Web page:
Venezuela says it will use its military to escort Iranian fuel tankers nearing its shores.
The South American country’s ambassador to the UN said Wednesday this comes amid threats from the United States against the vessels.
“Today, the coercion has reached a new danger with the threat of military force against five Iranian tankers bringing gasoline to Venezuela,” Samuel Moncada said in a statement.
The South American country and OPEC member once had a thriving oil industry, but years of political and economic chaos in the country have created dire fuel shortages, in part because of major issues involving its refineries.
The United States opposes the government of President Nicolas Maduro in Venezuela. US Secretary of State Mike Pompeo has recently criticized Venezuela-Iran ties, focusing on flights from Iran’s Mahan Air to Venezuela. Both countries maintain close economic and political relations in the face of shared US sanctions.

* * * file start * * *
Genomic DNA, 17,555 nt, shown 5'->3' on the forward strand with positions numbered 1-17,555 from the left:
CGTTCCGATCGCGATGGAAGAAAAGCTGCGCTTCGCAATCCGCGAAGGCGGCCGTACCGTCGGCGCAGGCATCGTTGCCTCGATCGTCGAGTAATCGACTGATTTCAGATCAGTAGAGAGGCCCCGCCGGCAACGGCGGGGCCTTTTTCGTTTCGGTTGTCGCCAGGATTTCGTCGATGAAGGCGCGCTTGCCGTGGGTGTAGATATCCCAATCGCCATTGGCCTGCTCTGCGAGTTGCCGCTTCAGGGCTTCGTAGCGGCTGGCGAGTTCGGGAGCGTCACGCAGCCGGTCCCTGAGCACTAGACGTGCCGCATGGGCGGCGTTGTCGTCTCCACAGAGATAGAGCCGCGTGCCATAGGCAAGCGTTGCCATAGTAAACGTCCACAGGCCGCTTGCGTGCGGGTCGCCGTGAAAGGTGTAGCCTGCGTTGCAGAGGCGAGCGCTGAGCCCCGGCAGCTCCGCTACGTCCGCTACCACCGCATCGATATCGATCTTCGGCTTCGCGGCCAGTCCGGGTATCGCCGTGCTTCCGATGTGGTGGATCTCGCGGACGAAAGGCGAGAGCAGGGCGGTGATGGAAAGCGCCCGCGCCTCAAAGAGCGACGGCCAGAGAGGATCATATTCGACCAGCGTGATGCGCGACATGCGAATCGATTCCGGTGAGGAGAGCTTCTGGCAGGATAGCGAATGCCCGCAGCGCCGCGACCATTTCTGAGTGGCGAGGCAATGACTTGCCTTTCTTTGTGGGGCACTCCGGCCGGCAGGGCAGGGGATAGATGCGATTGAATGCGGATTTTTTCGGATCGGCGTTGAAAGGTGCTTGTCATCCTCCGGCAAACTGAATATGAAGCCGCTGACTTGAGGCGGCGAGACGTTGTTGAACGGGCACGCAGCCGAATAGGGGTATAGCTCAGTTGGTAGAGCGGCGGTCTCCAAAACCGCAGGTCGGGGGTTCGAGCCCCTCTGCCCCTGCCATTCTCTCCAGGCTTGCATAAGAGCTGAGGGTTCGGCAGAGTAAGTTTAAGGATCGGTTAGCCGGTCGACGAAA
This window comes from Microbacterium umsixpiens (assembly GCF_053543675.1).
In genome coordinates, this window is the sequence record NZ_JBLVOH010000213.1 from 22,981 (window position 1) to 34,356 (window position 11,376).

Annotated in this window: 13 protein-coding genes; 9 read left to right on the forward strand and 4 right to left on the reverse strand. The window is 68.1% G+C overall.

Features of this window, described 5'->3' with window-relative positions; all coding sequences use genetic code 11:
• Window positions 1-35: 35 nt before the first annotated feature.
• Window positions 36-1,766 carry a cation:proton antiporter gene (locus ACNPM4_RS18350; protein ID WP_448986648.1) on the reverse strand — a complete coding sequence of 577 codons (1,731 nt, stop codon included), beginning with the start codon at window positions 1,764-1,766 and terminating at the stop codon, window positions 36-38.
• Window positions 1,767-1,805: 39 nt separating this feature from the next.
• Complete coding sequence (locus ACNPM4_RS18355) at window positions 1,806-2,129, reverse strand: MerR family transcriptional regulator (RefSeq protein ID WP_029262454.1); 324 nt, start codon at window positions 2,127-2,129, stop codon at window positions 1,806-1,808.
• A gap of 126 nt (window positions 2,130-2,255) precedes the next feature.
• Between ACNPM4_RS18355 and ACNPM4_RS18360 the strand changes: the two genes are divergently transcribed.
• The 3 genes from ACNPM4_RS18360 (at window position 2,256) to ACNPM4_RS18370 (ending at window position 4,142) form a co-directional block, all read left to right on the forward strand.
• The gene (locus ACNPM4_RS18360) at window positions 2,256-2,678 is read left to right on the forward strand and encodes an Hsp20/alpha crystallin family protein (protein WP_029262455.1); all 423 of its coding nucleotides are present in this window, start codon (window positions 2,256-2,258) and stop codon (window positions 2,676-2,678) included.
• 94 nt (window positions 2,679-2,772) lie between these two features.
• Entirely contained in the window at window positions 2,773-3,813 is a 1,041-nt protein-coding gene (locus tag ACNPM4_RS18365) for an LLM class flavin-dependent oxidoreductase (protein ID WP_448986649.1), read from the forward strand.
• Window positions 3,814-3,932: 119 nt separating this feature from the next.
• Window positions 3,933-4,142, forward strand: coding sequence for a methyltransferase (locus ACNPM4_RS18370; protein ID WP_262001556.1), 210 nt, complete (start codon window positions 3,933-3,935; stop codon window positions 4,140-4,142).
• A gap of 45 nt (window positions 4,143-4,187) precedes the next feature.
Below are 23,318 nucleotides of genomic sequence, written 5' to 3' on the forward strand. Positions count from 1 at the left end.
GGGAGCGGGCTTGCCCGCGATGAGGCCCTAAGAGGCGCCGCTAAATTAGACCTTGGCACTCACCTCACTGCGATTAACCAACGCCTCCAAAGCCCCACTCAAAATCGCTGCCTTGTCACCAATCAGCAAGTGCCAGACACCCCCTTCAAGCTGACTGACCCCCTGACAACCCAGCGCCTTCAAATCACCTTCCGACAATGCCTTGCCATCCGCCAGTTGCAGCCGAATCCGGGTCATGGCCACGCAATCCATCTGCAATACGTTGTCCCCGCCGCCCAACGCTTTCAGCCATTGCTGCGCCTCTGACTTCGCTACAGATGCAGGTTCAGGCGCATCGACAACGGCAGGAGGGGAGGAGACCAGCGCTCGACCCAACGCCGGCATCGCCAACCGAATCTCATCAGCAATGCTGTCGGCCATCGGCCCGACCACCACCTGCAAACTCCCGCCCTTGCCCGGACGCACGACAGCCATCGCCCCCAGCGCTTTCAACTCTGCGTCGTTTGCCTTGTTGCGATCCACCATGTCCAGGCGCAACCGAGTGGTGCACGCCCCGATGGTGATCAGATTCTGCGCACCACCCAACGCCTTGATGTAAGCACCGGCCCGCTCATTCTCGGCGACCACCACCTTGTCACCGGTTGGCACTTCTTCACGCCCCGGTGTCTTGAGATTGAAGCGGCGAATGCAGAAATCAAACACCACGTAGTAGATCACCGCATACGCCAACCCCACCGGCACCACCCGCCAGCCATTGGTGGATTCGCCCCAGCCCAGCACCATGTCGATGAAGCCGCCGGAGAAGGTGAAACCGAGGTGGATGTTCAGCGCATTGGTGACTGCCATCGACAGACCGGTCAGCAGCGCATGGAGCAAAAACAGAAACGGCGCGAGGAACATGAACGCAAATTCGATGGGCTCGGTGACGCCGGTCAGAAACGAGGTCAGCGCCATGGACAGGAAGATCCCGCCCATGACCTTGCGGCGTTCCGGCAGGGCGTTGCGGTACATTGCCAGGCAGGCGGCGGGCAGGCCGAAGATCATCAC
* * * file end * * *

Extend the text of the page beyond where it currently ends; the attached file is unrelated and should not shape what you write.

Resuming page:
There are also US naval forces patrolling for drugs in the Caribbean at present that Venezuela views as a threat, The Associated Press reported.
Amid the tensions, Venezuela’s defense minister said yesterday the country's naval and air forces will escort the tankers through Venezuela’s waters to shore, according to Reuters, citing Venezuelan state television. “When they enter our exclusive economic zone, they will be escorted by Bolivarian National Armed Forces boats and planes to welcome them in and thank the Iranian people for their solidarity and cooperation,” said Vladimir Padrino.
Venezuela names its military after South American independence fighter Simon Bolivar.
The Iranian ships are named the Clavel, the Forest, the Faxon, the Petunia and the Fortune.
Some of the ships’ locations have not been updated on the ship tracking website MarineTraffic for several days. The website did show the Clavel had progressed through the Strait of Gibraltar into the Atlantic Ocean.
Al Jazeera reported today that all the ships are in the Atlantic, with the Fortune on pace to arrive within days.